The lines down the block during the lunch rush ought to be enough to convince you that Little Sesame’s got game. Once inside, one bite of the unbelievably creamy hummus will definitely do the trick. The concept started in the basement of the late DGS Delicatessen, but was promoted to a fast-casual restaurant. Ronen Tenne, Nick Wiseman, and David Wiseman modeled the new space after hummus shops and markets in Israel, with abundant greenery, wood accents, and colorful tile. The menu features hummus bowls, with combinations that change with the seasons, like roasted squash, pomegranate molasses, crispy chickpeas, and cilantro. There are also several pita sandwiches and a selection of salatim, which are small, veggie-based sides.
Upscale Mexican cuisine tucked behind a taco shop
After Victor Albisu closed the beloved Del Campo, he replaced it with not one, but two concepts. The front bar and dining room turned into a location of his fast casual Taco Bamba, but the real gem is around back. Poca Madre is an upscale contemporary Mexican restaurant that imports the best ingredients from Mexico to produce dishes that will change the way you think about the cuisine. The revelations begin with a simple-yet-astounding scratch-made tortilla and continue with noodles made from shrimp and cuttlefish doused in a zippy coconut milk sauce. The bar spotlights agave spirits in a variety of creative cocktails.
Former Tosca toque rolls fresh pasta in his own digs
After cooking at Tosca and Posto for years, Chef Massimo Fabbri opened a place of his own. At San Lorenzo, he shares a taste of his heritage through Tuscan ingredients and traditional recipes. The small restaurant is cozy and simple, perfect for enjoying approachable dishes like baby heirloom beets with burrata, roasted calamari, fresh pappardelle with Tosca-style rabbit ragu, fisherman’s stew, roasted pork ribs, and tiramisu. The bar offers several signature cocktails, like the Maialetto with amaro, blood orange, rosemary, and prosecco, along with popular Italian cocktails, wine, and beer.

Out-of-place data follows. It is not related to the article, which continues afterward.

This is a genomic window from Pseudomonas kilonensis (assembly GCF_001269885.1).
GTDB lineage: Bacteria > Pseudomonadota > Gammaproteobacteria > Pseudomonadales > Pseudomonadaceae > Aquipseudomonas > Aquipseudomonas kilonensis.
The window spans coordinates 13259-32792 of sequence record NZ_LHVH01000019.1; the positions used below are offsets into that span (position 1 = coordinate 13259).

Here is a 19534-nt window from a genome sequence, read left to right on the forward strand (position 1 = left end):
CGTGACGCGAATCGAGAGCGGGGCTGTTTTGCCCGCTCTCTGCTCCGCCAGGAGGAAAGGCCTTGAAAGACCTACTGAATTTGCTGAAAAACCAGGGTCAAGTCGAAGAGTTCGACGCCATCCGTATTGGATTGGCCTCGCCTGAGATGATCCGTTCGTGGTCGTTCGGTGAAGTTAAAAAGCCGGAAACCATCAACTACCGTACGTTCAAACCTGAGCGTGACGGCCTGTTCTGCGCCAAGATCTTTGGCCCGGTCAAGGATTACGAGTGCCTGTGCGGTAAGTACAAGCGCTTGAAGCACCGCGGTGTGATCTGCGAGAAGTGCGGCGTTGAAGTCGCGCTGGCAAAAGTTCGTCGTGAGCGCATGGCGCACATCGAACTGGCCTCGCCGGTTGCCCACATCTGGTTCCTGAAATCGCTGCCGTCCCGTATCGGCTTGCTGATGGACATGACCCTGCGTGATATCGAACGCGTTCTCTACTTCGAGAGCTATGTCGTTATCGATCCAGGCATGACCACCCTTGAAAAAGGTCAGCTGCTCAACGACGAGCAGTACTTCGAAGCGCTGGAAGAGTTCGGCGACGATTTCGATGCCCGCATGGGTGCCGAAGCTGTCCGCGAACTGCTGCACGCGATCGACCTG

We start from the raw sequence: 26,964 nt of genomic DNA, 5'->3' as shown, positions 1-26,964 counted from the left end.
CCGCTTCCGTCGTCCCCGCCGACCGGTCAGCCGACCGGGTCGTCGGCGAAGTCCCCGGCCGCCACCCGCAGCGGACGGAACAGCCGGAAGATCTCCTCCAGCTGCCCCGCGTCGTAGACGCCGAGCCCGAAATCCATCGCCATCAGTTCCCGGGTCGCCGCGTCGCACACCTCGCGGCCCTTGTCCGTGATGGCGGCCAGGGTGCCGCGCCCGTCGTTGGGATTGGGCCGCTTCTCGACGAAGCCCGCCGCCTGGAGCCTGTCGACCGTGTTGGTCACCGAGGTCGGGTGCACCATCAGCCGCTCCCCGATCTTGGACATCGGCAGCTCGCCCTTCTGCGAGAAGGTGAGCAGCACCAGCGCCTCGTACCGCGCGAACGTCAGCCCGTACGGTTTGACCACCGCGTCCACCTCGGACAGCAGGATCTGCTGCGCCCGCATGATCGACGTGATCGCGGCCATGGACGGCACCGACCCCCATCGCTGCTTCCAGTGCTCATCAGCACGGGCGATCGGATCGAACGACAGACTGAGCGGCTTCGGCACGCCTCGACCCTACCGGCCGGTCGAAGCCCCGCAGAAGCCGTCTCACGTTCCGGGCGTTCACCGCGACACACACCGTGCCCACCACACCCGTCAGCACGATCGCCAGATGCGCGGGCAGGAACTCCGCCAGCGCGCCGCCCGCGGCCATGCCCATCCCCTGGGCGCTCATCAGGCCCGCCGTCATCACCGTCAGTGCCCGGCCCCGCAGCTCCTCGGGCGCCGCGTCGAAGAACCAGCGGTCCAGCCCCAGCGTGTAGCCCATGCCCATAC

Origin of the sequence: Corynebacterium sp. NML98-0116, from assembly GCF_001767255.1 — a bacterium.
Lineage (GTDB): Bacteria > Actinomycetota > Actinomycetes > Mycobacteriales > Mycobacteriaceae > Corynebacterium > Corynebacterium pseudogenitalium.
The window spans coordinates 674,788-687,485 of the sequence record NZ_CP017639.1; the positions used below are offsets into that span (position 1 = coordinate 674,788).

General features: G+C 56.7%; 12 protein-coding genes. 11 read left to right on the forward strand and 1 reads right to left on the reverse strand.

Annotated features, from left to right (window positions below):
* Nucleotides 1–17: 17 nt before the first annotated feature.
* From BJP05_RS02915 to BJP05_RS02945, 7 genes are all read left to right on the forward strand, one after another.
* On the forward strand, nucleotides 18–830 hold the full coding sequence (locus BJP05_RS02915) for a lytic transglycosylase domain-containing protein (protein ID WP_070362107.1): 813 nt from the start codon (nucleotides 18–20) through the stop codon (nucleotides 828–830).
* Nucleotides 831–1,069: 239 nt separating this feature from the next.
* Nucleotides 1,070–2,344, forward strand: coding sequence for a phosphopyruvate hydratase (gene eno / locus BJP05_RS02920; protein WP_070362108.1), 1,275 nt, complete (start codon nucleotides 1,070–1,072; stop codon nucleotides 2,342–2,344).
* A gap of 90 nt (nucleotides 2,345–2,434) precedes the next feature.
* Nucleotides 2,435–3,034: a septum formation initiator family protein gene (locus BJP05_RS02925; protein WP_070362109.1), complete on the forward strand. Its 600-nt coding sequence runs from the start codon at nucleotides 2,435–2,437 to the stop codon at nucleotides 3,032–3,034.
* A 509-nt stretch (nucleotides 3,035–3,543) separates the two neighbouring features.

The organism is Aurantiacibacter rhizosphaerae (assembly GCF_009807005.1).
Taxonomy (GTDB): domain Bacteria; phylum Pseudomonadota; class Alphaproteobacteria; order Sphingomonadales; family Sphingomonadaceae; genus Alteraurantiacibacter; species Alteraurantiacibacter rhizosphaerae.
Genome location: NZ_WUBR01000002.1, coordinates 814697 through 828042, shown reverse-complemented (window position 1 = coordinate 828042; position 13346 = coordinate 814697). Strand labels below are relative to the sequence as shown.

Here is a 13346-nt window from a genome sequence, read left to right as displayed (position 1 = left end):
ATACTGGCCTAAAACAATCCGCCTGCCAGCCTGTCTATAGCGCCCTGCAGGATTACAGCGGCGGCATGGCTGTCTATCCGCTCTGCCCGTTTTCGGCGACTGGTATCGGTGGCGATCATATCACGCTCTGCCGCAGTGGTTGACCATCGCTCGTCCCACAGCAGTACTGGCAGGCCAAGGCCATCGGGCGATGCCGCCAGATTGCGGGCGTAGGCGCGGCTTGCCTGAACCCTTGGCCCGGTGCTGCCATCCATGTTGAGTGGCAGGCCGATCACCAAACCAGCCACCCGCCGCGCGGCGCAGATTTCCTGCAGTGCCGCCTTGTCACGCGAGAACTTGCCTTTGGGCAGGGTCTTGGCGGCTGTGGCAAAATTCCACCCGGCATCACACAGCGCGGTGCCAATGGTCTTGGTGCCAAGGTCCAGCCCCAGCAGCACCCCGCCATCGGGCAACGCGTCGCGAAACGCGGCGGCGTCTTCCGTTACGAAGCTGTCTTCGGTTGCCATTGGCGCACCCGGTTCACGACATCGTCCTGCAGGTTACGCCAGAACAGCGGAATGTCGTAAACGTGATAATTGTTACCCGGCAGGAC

A Japanese-inspired, no-reservations spot with standing room only
Another honoree in this year’s national Best New Restaurants class, Spoken English pushes boundaries at The Line. The concept by Erik Bruner-Yang is modeled after the Japanese Tachinomiya, which is a casual hang without seats where city slickers swing by after work for drinks and snacks. Bruner-Yang’s interpretation has two counters in the kitchen where up to 16 standing guests can sample a concise menu of skewers, small plates, and family-style whole poultry. Parties are urged to share and mingle with strangers, and libations like sake, beer, and cocktails can help get the conversational juices flowing.
Union Market District
A steakhouse that’s not just a steakhouse
From Brooklyn to DC, St. Anselm is still trying to shake their steakhouse reputation. While there’s no shortage of beef on the menu, Joe Carroll’s American tavern offers much more. The new space dwarfs the original location, and is part of the Stephen Starr empire. The heart of the restaurant is the grill in the open kitchen helmed by chef Marjorie Meek-Bradley. ‘Smalls’ and ‘bigs’ from the grill include clams with Chartreuse butter, fatty salmon collar, lamb sirloin, and pork porterhouse. Cow cuts go beyond the typical steakhouse chops -- think flat iron and ax handle rib eye. You can sip whatever you want with your steak, whether it’s the expected bold Cab Sauv or a light, chillable red. The quirky décor adds to the unconventional vibe, with fraternal banners and taxidermy.